Star Wars: The Force Awakens

December 26, 2015

 

It was obligatory to see the latest Star Wars and in fact it may be said it is disappointingly so. That the culture coerces one to participate in what amounts to nothing but a fantastical reminiscence of the prime movement of the original, which was the exhilarating spark of intriguing the imagination of a world that has never been but feels so infinitely rich and depth that one can – and many have – dedicated their lives to exploring its possibilities. Gratefully, at the very least, this film did not bastardize or molest the innocent wonder that is apparently still fixed within the magic of the original. But then it is quite impossible for it to have ever wrecked its capacitance like the prequel trilogies, as this aspires to be nothing more than a memorial of the first.

 

Astonishingly, by playing on the defense, J.J. Abrams refused to bring about an innovative story line. It is almost comically absurd how replicated and synthetic this story line is compared to the original. Absurd because in this present universe, the climactic ending of the series appears to have not been in the minds of any of the characters. Disregard the implausibility of such meteoric galactic imperialism spontaneously emerging at will, with their introduction of another megadeath weapon – as if in the history of this galaxy, only in this briefest of windows in time, there has been three attempts at dominating and enslaving the galaxy, and as if it is trivial to secure lines of credit for the manufacturing of such imperial armies; maybe there is a Keynesian galactic reserve bank or a cabal of the Mel Gibson indicted money lenders of a particular galactic religion that is the root of all these wars – it is simply the case that we have seen this story before. Only now, as others have derided, we have a girl-power protagonist who can deploy jedi mind control at a level that requires, previously logically in the storyline, years if not decades of ascetic discipline and sacrifice to the role of the Jedi in the order of the universe, and the ability to use its most sacred icon, the light saber, as if this was a children’s arcade game. Astonishingly, then, even with the original narrative being birthed by an Olympian of limousine liberals George Lucas, we have the presence of the ideals of what is required to master anything in life, appreciated by the litany of cultures that have ever emerged on Earth; and that is sacrificing the self to a higher order; disregarded because it is more fun to play with the force than to appreciate it as signifying a higher, more spiritual plane, of existence. The narrative falls apart henceforth; when there is no point to sacrificing oneself, we immediately ask what point is there to live for a republic? Why do the characters live the way they do? The sudden conscientious observance of the storm trooper has no explanation; it appears as if he seemingly randomly mutated amidst the presence of the horror of war. His contrived allegiance to anything else, in this context, is simply that: contrived.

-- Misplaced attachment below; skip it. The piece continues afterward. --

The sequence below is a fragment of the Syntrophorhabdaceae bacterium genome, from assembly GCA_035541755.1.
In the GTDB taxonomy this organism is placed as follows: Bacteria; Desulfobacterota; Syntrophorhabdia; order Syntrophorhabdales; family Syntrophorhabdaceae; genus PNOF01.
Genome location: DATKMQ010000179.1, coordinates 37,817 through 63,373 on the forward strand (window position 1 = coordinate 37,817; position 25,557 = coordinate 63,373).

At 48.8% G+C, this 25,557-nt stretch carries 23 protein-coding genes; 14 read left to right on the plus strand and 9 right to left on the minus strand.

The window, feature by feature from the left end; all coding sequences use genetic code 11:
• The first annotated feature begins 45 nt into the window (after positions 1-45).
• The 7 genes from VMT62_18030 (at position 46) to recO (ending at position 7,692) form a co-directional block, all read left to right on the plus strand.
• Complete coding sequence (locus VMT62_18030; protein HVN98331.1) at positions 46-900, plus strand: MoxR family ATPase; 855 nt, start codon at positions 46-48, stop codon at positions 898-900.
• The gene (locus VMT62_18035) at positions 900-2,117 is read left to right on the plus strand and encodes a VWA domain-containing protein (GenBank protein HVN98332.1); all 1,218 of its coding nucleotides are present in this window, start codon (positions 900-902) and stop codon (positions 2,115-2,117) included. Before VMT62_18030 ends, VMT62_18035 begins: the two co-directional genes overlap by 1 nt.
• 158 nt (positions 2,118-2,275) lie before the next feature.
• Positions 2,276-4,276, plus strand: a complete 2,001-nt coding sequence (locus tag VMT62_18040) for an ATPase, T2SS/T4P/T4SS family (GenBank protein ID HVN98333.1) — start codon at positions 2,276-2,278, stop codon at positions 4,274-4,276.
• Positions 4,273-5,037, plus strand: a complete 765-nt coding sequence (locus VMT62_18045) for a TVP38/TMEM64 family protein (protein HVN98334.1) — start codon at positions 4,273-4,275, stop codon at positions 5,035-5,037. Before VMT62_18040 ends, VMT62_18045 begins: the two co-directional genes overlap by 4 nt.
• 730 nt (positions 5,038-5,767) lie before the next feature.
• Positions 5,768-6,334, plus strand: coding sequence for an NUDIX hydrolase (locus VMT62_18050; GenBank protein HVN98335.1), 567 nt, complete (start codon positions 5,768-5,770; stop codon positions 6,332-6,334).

It is not, therefore, mutually exclusive for there to be commercial art and meaningful art, which the original represented wonderfully. The original spectacularly fulfilled the aim of art, thunderously expanding the imagination of the human while anchoring it to the quintessential feature of a rational animal, that being consequentially his morality. We have here, then, good versus evil, with no point nor meaning to the contest. It is simply a derivative of a higher work which many millions of people clamor to resuscitate, but have no guiding angel to show them the light that they once saw.

 

Grade: D

 

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